Example: In the given example, in getFile() we are not handling any exception using try/catch block while throwing to be handled in the calling method (here in main()). 

import java.io.File;

import java.io.FileNotFoundException;

import java.io.FileOutputStream;

import java.io.IOException;
 
public class Test {
 
    private void getFile(String data, String fileName) throws IOException, FileNotFoundException {

          File testFile = new File("E:/test/" + fileName);

          FileOutputStream fos = new FileOutputStream(testFile);

          fos.write(data.getBytes());

          System.out.println("data has been written in "+ 
fileName);

    }
 
    public static void main(String[] args) {

          Test test = new Test();

          try {

                 test.getFile("test", "test.txt");

                 test.getFile(null, "test1.txt");

          } catch (Exception e) {

                 System.out.println("some problem is coming while writing in file ");

                 e.printStackTrace();

          }

    }

}
 
 
Output:

data has been written in test.txt

java.lang.NullPointerException

some problem is coming while writing in file

    at com.java.test.exception.Test.getFile(Test.java:13)

    at com.java.test.exception.Test.main(Test.java:21)

By using throw clause

We use this throw keyword in exception handling to throw the exception explicitly inside the method. The throw statement starts with the throw keyword which is followed by an object that is instantiated from the class Throwable or any of its subclasses.

The Throwable object can be instantiated either by using the new operator or by the argument of the catch clause. The syntax for throw statement is something like

throw new IOException(“Something is wrong”)

Exception throw clause is generally used to throw custom Exception(s). Using the throw clause we can throw checked and unchecked both exceptions.

Example: In this example, we are trying to print the name from the string array bypassing the index value.  if we will not pass the correct index value, the code will not execute completely. So to handle this situation we are throwing the ArrayIndexOutOfBoundsException inside the method. Due to this, program execution is not breaking and we are able to get the name from arraylist as per passing index value.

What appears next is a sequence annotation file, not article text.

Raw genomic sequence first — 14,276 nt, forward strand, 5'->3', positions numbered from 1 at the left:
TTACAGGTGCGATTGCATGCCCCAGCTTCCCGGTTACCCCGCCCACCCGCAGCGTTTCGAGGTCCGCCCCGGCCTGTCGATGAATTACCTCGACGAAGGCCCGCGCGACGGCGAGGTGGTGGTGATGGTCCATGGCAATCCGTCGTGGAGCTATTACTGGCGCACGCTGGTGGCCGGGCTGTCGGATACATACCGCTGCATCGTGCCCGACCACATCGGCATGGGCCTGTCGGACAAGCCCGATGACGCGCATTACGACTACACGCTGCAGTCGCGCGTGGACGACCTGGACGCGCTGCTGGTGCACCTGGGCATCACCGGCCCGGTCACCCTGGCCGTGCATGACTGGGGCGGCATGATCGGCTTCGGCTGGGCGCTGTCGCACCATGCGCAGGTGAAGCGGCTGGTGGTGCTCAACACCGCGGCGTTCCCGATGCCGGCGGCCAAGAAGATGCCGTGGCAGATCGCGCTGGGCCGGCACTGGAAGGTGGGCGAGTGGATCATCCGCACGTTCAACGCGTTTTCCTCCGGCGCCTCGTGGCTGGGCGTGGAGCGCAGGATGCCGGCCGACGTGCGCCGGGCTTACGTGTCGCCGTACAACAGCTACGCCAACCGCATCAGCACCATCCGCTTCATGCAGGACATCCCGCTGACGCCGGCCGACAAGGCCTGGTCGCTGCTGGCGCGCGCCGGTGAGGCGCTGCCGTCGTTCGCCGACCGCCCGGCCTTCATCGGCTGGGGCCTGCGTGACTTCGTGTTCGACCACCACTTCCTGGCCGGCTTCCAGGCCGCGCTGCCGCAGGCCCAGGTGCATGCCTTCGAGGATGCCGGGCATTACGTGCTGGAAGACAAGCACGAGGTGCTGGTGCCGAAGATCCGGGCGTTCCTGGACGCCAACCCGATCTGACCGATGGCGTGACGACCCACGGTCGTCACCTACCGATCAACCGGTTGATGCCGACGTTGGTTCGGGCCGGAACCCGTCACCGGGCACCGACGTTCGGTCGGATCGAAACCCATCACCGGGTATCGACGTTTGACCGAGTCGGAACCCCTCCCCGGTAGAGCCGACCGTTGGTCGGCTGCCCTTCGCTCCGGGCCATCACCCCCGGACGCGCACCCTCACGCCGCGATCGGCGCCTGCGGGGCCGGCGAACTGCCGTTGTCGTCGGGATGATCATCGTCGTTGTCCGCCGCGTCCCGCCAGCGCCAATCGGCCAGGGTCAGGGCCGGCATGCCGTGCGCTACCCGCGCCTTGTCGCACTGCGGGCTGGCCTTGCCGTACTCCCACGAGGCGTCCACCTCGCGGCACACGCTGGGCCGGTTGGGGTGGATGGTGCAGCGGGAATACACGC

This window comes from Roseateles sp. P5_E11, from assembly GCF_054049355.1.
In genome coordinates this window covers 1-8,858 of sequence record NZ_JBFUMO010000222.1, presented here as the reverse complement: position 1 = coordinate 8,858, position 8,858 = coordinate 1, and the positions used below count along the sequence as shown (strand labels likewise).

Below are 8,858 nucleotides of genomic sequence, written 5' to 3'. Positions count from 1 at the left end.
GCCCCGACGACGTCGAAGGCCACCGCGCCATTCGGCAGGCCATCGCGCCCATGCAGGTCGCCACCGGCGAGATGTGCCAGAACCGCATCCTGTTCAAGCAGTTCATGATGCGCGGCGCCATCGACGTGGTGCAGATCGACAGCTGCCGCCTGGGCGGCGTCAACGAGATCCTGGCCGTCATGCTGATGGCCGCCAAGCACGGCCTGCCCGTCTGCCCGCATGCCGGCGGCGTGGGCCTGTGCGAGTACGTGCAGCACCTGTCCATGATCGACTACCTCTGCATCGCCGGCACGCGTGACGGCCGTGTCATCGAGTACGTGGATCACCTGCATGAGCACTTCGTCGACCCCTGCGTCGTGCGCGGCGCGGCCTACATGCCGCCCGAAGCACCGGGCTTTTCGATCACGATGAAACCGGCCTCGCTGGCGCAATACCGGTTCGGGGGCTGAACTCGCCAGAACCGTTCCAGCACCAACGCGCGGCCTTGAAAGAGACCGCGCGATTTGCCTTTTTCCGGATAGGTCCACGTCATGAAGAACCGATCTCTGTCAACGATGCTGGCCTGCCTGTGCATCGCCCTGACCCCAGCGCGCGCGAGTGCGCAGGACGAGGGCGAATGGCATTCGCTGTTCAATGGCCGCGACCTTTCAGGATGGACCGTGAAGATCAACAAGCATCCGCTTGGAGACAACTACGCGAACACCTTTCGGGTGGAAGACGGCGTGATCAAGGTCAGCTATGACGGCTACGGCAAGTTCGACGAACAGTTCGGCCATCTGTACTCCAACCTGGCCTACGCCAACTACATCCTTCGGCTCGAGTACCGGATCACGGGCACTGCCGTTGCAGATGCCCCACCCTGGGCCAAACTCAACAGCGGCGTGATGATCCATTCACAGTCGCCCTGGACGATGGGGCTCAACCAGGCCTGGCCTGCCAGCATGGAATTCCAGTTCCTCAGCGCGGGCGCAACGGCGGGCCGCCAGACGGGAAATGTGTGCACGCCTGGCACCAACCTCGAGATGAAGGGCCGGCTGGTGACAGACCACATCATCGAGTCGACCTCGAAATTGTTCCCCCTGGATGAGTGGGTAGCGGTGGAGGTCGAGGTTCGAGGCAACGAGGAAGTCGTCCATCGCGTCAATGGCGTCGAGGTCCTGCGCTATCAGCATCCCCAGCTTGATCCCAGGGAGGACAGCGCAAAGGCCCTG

private String getName(int arrayIndex) {

          String[] nameList = { "Test1", "Anu", "Riya", "Ram" };

          int arrayLength = nameList.length;

          if (arrayIndex > arrayLength - 1) {

                 throw new ArrayIndexOutOfBoundsException(

                              "Index value " + arrayIndex + " is not valid to get the name. Please enter valid arrayIndex");

          }

          return nameList[arrayIndex];
 
    }
 
    void printName(int arrayIndex) {

          try {

          String name = getName(arrayIndex);

          System.out.println(name);

          } catch (Exception e) {

                 System.out.println(e.getMessage());

          }

    }
 
 
    public static void main(String[] args) {

          Test test = new Test();

          for (int i = 6; i >= 0; i--) {

                 test.printName(i);
          }
    }
 
Output:

Index value 6 is not valid to get the name. Please enter valid arrayIndex

Index value 5 is not valid to get the name. Please enter valid arrayIndex

Index value 4 is not valid to get the name. Please enter valid arrayIndex

Ram

Riya

Anu

Test1

Finally Block

Finally block is used to run some piece of code in any situation, whether in the normal execution of a program or in exceptional condition or we can say program written under try block or in the exceptional situation in the catch block. In the finally block we write important code which should be executed in any case during method calling such as closing connection etc

Example: Here in this example we are closing the file, in any situation either data is written successfully in a file or any exception is coming.